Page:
Luckily adoption scams are rare, but that doesn’t mean they don’t happen. With the Internet, it seems that adoption scams are easier to pull off, making them more and more common. While you shouldn’t let the fear of a scam stop you from proceeding in your adoption journey, you should be aware of, and on the lookout for, a few key indicators.
Understand the types of scammers out there.
There are a few different scenarios for a “portrait of a scammer.” Usually it is a woman who is actually pregnant who is working with several different hopeful adoptive parents. She is looking for living expenses, medical treatment, and emotional attachment. Another type of scam involves an allegedly pregnant woman who is not actually pregnant and is trying to exploit people for money or emotional bonding. She preys on a couple’s hopes and dreams of building a family and takes advantage of their love, generosity, and pocketbook. Lastly, there are people who will impersonate an Adoption Service Provider and share the details of one pregnancy with many couples to procure their fees, but when the placement suddenly “falls through,” fees are non-refundable.
Use an agency or legal counsel.
An agency or lawyer that you have hired and trust to act as your liaison can help reduce the risk of scams. Never exchange money or personal information without first having representation. All money should go through a 3rd party and be verified as a legal living cost expense. What qualifies as legal varies from state to state.
Get proof of pregnancy.
An ultrasound and baby bump are not proof of pregnancy. These things can be forged. Have your lawyer/agency acquire authorization to obtain medical records and pregnancy-related information for proof of pregnancy and medical history.
Be wary if she wants you to do it all “her way.”
If she suggests you use her lawyer or asks you to avoid agencies, it could be a sign that she’s not being honest. She may enlist the help of others to solidify her lies. They could be family, friends, or sometimes even fake adoption or medical professionals. Just because you found a profile for a person on Facebook, does not mean they are a real person. Be aware.
Consider background checks.
You can run background checks on an individual. It is relatively easy and inexpensive. Check the standing of a lawyer or agency with the Better Business Bureau or other online reference resources. Checking for personal references is a great place to start.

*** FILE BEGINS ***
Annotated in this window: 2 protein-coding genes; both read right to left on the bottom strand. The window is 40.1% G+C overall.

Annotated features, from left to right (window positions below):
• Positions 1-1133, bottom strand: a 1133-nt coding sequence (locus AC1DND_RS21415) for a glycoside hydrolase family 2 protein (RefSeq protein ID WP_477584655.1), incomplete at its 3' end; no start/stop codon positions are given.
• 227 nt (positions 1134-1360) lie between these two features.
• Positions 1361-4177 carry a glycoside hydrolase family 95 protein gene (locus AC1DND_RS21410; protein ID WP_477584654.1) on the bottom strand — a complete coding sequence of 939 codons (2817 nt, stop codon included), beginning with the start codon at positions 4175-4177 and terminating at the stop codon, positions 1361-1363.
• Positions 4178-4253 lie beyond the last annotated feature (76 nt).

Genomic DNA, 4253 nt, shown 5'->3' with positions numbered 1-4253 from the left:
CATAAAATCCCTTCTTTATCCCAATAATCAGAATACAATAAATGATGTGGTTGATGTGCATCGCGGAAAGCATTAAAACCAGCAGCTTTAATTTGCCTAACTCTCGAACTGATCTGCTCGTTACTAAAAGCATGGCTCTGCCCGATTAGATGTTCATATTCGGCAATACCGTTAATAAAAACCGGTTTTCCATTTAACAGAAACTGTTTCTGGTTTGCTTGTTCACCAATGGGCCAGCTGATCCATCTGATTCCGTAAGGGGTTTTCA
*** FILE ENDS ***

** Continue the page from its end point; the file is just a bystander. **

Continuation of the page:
Do a database search.
Yahoo groups, Facebook, and even a Google search can reveal repeat scammers. They may have used the name--or pictures of sonograms or themselves--before. You can search using the name, phone number, IP address, or even drag-and-drop pictures they sent you to the search bar. Checking these groups when you have that “feeling” is a good method of research.
Often if you are a member of a group like Parent Profiles, you can communicate directly with other hopeful adoptive parents. You can ask around to see if the story sounds familiar. Sometimes the woman posing as an expectant mother with an adoption plan has pitched her story to several families at once in the same community.
Watch out for people who are always in crisis.
A red flag that can often be a common theme in adoption scams is that the expectant mom is always in some sort of crisis. Whether she is in need of money right now to keep her phone or water on, is going to lose her housing, or had a fight with her boyfriend or parent, there is always some crisis day to day or week to week. It can be emotionally and financially draining if you allow it to continue. Know your limits. Know what is legally and ethically acceptable. You can deter her from coming to you for these things by offering suggestions for her to help herself. Often if it is a scam, she will tire of you referring her to the lawyer, counselor, social worker, or agency.
Make face-to-face contact.
Ask for personal contact information. If you can’t meet directly with her, hire a lawyer in her area (to act on her behalf) who will have face-to-face interactions with her. Request a meeting with the agency or lawyer you hire to facilitate the process. Constant excuses and delaying or canceling meetings is another scam indicator.
Trust your gut.
If it seems too good to be true, it just might be. That doesn’t mean you shouldn’t proceed at all. But advance with your eyes wide open; caution is advised. If her story is showing gaping holes or continues to change, trust your instincts.
As hopeful adoptive parents, it is our job to not let our emotions get the best of us. We need to keep our head on straight and remember that adoptions must be procured ethically and legally. No shortcuts. Adoption is an emotional roller coaster. Don’t let your immense desire to become parents mislead you into a scam.
If you find you are the victim of an adoption scam, here are the steps you should take:Stop all payments and cancel any outstanding checks.
Contact the local authorities.
Contact your lawyer.
Notify the adoption board administrator where your profile is posted.
AUTHOR: Sarah Baker